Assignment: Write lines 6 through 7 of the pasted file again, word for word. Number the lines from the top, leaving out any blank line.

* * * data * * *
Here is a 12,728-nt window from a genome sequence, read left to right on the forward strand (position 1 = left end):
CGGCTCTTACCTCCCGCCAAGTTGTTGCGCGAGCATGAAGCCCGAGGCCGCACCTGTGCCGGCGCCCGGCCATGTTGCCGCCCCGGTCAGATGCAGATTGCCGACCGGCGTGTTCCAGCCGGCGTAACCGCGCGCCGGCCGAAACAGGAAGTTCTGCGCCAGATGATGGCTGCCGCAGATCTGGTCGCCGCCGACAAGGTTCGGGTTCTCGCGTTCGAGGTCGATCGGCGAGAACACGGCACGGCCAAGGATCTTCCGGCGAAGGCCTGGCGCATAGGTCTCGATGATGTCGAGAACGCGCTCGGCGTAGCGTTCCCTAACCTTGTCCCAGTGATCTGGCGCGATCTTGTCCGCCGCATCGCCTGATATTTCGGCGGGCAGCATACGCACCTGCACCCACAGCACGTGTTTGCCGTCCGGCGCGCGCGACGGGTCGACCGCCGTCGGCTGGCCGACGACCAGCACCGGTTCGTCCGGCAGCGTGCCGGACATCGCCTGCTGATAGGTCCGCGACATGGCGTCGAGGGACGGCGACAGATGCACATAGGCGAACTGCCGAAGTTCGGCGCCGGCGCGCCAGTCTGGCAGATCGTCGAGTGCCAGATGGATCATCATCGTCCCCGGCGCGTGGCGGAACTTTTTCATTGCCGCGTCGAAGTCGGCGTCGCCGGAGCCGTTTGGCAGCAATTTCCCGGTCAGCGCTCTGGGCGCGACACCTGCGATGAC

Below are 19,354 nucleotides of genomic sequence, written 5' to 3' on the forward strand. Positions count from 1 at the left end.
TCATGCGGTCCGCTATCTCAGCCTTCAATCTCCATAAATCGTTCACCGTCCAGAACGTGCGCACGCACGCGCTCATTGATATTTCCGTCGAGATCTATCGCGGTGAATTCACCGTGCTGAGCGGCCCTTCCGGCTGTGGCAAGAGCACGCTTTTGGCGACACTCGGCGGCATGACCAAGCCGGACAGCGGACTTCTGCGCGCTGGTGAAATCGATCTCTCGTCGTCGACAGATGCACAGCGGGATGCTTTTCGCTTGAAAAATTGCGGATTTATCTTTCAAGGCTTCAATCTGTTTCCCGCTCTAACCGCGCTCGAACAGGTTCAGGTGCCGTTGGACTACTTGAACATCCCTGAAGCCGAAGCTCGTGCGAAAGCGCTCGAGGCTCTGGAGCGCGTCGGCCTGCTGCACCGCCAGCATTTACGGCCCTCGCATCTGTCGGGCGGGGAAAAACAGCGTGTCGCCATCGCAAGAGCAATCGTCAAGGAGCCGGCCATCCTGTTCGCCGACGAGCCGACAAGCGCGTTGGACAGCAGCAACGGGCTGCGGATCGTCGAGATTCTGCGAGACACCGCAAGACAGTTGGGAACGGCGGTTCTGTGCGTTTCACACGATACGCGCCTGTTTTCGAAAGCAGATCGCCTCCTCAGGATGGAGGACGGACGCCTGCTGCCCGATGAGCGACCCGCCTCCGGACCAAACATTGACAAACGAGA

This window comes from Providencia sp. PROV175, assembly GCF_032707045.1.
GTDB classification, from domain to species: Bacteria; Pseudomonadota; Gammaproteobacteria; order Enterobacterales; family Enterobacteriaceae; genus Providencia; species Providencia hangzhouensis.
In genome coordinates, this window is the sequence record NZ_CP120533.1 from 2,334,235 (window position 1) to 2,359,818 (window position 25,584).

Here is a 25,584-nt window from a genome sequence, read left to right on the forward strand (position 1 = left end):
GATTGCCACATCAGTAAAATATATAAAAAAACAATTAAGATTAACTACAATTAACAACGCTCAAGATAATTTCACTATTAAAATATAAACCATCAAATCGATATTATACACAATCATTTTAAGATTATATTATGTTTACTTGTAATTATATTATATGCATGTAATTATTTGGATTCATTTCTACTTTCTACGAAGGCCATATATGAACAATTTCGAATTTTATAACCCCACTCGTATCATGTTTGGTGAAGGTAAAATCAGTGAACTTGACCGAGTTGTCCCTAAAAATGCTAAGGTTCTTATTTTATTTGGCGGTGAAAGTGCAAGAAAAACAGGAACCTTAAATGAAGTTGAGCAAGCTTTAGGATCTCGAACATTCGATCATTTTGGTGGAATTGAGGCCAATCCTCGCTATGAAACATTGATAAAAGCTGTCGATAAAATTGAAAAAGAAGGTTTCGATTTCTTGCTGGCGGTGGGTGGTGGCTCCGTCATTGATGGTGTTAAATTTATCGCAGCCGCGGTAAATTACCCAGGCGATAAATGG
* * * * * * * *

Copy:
GTDB classification, from domain to species: Bacteria; Pseudomonadota; Gammaproteobacteria; order Enterobacterales; family Enterobacteriaceae; genus Providencia; species Providencia hangzhouensis.
In genome coordinates, this window is the sequence record NZ_CP120533.1 from 2,334,235 (window position 1) to 2,359,818 (window position 25,584).